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Interview With Subaru-Trek Rider Heather Irmiger

Posted by: Matt Williams |July 16, 2012 11:53 PM
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Subaru-Trek rider Heather Irmiger has been a dominant force in American mountain bike racing for years, winning several national titles and posting notable international results. This season Irmiger set her sights on the Olympic Games in London—and while she didn’t earn an automatic selection, her consistent riding this spring means she shouldn’t be counted out yet.

The US Olympic team roster won’t be announced until the end of the week, but Irmiger was kind enough to check in with MTBRacenews.com recently to talk about her spring Olympic campaign, the challenges of being a professional racer, and what’s next for her this season.


MTBRacenews.com: What were you up to this off-season? To what extent did the Olympic chase shape what you did over the winter and spring?

Heather Irmiger: This past off-season was one of the shortest of my career!  It lasted only 2 weeks because I actually ended up racing pretty late and started training for 2012 earlier - in the name of training for the Olympic chase.  After representing Team USA at the Pan American Games (a Pan American version of the Olympics involving multiple sports and athletes) in October I continued to train through the first week of November for the Iceman Cometh in Northern Michigan.  The break after this race was fairly short since the Olympic selection races for London began in mid-March.  I spent much of the winter and spring doing local cyclo-cross races and backcountry skiing when the weather was bad.  I spent 3 weeks of February in Maui training hard before flying straight to our first ProXCT in Texas.  All of this riding was mixed in with my hot yoga practice and MetabolicEffect resistance training program.

MTBRacenews.com: The Olympic chase is over now, but the team won’t be announced until June. Do you think you have a shot at making the team?

Heather Irmiger: One of the two spots awarded to the women was certainly earned by Georgia Gould after podium-level performance this last Europe trip, leaving one spot that will be filled by someone chosen by a selection committee.  While my spring World Cup campaign did not go as planned, since the committee will base their decision on a combination of other factors, I'm keeping the foot to the pedal and not placing any bets before June 15th! 

MTBRacenews.com: How do you arrange your training during the limbo period between now and when the Olympic team is announced? Is it still based around London or are you beginning to focus on other goals?

Heather Irmiger: Fortunately, the way the race schedule came together this season, my training during this limbo period is the same regardless of the Olympic outcome.  Planning a first peak for the Spring World Cups, followed by a short period of down time (right now), with a second ramp up in training for a second peak has fit in well.  Since the Olympic Games is only one race of many more left this season my primary goal is just to have the best races in July and August.  The current 2-3 week period of being home, riding with friends and keeping sharp with great local events has always been a key component to my 2012 approach.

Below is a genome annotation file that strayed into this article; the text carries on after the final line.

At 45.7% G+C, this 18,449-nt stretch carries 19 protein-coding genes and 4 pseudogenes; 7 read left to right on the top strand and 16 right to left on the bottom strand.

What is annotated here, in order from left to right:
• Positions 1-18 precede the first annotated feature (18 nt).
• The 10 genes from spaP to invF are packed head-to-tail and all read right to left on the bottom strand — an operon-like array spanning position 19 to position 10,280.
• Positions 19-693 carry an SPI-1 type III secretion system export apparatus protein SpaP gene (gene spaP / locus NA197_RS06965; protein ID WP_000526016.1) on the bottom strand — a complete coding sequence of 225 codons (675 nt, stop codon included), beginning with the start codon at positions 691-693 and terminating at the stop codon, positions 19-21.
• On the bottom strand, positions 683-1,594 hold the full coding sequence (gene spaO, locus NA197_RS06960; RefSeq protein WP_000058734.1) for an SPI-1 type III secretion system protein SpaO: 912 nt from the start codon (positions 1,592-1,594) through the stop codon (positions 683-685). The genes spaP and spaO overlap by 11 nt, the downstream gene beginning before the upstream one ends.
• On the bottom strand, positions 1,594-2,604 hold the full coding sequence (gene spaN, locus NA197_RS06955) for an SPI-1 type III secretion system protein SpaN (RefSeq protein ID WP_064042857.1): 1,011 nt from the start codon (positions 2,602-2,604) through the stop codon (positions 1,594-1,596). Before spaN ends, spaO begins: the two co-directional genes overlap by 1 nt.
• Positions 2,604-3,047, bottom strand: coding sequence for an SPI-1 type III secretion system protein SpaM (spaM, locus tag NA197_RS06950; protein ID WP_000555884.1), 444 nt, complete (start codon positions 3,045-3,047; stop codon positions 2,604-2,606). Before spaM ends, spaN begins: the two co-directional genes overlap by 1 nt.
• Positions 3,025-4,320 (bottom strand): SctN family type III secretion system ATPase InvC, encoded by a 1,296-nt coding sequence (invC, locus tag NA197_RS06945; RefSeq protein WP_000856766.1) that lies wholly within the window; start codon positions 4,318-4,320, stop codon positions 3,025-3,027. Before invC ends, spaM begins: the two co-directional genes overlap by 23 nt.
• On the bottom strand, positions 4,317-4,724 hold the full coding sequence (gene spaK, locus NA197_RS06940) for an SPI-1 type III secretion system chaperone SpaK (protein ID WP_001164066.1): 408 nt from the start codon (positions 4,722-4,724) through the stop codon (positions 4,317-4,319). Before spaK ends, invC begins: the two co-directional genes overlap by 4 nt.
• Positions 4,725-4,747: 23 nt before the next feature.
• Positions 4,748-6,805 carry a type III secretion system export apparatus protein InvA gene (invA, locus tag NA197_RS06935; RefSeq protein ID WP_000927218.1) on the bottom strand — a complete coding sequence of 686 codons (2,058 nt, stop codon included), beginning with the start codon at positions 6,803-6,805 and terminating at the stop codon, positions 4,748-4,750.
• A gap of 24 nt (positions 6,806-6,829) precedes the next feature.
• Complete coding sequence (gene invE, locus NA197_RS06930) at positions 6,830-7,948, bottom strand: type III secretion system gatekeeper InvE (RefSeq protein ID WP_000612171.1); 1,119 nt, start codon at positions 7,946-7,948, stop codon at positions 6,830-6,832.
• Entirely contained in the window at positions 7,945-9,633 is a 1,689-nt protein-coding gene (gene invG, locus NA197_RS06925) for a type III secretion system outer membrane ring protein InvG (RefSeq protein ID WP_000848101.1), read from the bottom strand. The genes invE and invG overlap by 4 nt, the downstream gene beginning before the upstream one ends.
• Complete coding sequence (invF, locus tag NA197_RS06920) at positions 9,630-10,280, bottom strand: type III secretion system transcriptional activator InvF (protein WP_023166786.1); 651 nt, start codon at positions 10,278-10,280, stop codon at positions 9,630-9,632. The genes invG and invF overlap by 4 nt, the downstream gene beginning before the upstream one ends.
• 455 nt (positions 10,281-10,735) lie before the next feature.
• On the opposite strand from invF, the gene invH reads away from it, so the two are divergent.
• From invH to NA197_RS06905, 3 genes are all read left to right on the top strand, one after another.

MTBRacenews.com: Other than the Olympics, which race would you most like to win this year and why?

Heather Irmiger: A win at the National Championships is high up there. I love the patriotism that a National Title brings - it's something everyone can relate to. 

MTBRacenews.com: What’s it like to have a husband who is a fellow pro mountain biker and teammate? Do you train together? Does it make things easier? Harder?

Heather Irmiger: Working side by side with your spouse comes with some challenges - particularly when we're both cranky from a heavy training load or long travel day!  But, for me, having Jeremy as a teammate and business partner mostly makes things easier.  Being a professional athlete comes with many behind-the-scenes hardships that can be difficult to explain to other people.  Having a spouse that fully understands what you're going through and who supports you is so important to maintaining success and bouncing back from the difficult moments.  Of course, their enthusiasm during the best moments really adds to the energy as well!  As for training - we do often ride together, but usually for only parts of the ride.  Often times, Jeremy and I will start together with an the unspoken understanding that when I can no longer keep up, we'll just see each other at home.  The only times we ride together for the whole ride are on "just for fun" training days or when we're riding in a foreign place...I have ZERO sense of direction and get turned around far too easily.

MTBRacenews.com: You, and Jeremy for that matter, have been on Subaru-Trek (formerly Subaru-Gary Fisher) for quite a few years now. Has that stability in terms of sponsorship helped your racing? How So?